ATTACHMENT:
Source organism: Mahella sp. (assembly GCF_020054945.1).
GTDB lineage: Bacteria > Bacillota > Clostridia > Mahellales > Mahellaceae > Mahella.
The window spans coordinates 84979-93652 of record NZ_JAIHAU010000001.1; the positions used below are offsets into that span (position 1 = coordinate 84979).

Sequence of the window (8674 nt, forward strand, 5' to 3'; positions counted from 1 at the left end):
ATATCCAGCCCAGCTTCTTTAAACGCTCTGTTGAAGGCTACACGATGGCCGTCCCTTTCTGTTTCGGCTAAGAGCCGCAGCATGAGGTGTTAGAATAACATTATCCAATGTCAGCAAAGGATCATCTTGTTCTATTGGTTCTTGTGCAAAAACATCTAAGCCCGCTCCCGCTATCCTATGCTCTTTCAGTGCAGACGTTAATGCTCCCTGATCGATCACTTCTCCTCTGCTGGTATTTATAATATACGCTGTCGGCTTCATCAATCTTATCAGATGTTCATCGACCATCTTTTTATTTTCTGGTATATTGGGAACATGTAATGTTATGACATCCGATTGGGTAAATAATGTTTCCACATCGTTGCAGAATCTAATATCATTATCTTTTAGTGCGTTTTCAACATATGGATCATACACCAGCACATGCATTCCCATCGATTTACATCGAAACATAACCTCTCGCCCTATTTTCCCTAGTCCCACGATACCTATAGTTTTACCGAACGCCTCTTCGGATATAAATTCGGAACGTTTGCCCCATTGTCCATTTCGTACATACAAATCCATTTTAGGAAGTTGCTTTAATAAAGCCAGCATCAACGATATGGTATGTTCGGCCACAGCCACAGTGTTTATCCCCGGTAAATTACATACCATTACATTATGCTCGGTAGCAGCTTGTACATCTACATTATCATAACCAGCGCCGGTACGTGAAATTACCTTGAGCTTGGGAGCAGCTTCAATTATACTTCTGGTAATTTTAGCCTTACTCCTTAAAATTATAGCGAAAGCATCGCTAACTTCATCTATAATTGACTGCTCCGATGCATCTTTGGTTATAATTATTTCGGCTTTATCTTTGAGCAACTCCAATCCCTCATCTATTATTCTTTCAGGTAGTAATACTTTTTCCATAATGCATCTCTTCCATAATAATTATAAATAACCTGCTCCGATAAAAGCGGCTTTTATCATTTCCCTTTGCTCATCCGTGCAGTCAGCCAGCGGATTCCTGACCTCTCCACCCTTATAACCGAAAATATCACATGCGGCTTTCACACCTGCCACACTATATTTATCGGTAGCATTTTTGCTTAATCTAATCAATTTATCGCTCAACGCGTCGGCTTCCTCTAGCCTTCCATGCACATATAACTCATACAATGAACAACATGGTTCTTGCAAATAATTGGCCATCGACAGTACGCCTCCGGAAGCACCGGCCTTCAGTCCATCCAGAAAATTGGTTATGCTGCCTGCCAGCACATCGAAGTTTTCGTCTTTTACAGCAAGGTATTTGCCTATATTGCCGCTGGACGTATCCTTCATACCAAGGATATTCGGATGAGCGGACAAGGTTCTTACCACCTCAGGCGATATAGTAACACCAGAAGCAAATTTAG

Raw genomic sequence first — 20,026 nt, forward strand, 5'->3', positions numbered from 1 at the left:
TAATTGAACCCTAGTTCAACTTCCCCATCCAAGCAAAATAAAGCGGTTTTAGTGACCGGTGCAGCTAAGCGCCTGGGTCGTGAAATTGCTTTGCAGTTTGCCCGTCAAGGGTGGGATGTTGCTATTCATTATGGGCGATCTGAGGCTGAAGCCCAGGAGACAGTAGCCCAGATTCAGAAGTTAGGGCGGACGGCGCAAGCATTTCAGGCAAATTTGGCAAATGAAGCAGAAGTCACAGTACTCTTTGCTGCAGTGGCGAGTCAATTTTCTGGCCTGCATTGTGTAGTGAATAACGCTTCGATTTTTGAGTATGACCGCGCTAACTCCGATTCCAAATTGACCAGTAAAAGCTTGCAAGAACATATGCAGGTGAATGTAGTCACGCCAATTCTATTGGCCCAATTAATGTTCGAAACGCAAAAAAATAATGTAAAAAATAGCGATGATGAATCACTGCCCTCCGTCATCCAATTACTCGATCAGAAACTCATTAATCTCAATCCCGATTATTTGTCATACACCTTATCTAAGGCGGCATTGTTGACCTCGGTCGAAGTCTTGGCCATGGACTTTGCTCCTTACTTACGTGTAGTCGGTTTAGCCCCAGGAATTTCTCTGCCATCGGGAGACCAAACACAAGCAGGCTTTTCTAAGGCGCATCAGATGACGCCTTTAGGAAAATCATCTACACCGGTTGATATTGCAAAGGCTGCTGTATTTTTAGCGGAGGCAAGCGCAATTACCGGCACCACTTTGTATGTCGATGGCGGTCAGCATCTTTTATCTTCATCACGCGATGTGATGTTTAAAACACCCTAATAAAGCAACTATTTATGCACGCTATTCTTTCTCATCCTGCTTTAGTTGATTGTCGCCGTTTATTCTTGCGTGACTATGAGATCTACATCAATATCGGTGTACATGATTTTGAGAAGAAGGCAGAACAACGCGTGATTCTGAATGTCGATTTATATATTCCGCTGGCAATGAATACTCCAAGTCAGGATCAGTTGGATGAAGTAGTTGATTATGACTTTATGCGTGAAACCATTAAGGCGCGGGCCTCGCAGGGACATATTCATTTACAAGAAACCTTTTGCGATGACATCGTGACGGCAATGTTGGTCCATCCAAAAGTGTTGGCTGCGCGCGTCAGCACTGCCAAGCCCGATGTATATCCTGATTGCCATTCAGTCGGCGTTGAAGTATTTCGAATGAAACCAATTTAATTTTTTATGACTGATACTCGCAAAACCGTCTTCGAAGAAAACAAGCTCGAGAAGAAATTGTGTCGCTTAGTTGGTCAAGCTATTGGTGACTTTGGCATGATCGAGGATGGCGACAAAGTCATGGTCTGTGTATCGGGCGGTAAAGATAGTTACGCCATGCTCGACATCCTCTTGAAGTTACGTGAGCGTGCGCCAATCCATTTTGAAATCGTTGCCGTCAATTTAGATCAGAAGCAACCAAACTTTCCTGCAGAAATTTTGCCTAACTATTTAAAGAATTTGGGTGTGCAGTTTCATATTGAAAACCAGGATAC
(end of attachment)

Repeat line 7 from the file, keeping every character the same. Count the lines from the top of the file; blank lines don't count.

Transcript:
TAATTGAACCCTAGTTCAACTTCCCCATCCAAGCAAAATAAAGCGGTTTTAGTGACCGGTGCAGCTAAGCGCCTGGGTCGTGAAATTGCTTTGCAGTTTGCCCGTCAAGGGTGGGATGTTGCTATTCATTATGGGCGATCTGAGGCTGAAGCCCAGGAGACAGTAGCCCAGATTCAGAAGTTAGGGCGGACGGCGCAAGCATTTCAGGCAAATTTGGCAAATGAAGCAGAAGTCACAGTACTCTTTGCTGCAGTGGCGAGTCAATTTTCTGGCCTGCATTGTGTAGTGAATAACGCTTCGATTTTTGAGTATGACCGCGCTAACTCCGATTCCAAATTGACCAGTAAAAGCTTGCAAGAACATATGCAGGTGAATGTAGTCACGCCAATTCTATTGGCCCAATTAATGTTCGAAACGCAAAAAAATAATGTAAAAAATAGCGATGATGAATCACTGCCCTCCGTCATCCAATTACTCGATCAGAAACTCATTAATCTCAATCCCGATTATTTGTCATACACCTTATCTAAGGCGGCATTGTTGACCTCGGTCGAAGTCTTGGCCATGGACTTTGCTCCTTACTTACGTGTAGTCGGTTTAGCCCCAGGAATTTCTCTGCCATCGGGAGACCAAACACAAGCAGGCTTTTCTAAGGCGCATCAGATGACGCCTTTAGGAAAATCATCTACACCGGTTGATATTGCAAAGGCTGCTGTATTTTTAGCGGAGGCAAGCGCAATTACCGGCACCACTTTGTATGTCGATGGCGGTCAGCATCTTTTATCTTCATCACGCGATGTGATGTTTAAAACACCCTAATAAAGCAACTATTTATGCACGCTATTCTTTCTCATCCTGCTTTAGTTGATTGTCGCCGTTTATTCTTGCGTGACTATGAGATCTACATCAATATCGGTGTACATGATTTTGAGAAGAAGGCAGAACAACGCGTGATTCTGAATGTCGATTTATATATTCCGCTGGCAATGAATACTCCAAGTCAGGATCAGTTGGATGAAGTAGTTGATTATGACTTTATGCGTGAAACCATTAAGGCGCGGGCCTCGCAGGGACATATTCATTTACAAGAAACCTTTTGCGATGACATCGTGACGGCAATGTTGGTCCATCCAAAAGTGTTGGCTGCGCGCGTCAGCACTGCCAAGCCCGATGTATATCCTGATTGCCATTCAGTCGGCGTTGAAGTATTTCGAATGAAACCAATTTAATTTTTTATGACTGATACTCGCAAAACCGTCTTCGAAGAAAACAAGCTCGAGAAGAAATTGTGTCGCTTAGTTGGTCAAGCTATTGGTGACTTTGGCATGATCGAGGATGGCGACAAAGTCATGGTCTGTGTATCGGGCGGTAAAGATAGTTACGCCATGCTCGACATCCTCTTGAAGTTACGTGAGCGTGCGCCAATCCATTTTGAAATCGTTGCCGTCAATTTAGATCAGAAGCAACCAAACTTTCCTGCAGAAATTTTGCCTAACTATTTAAAGAATTTGGGTGTGCAGTTTCATATTGAAAACCAGGATAC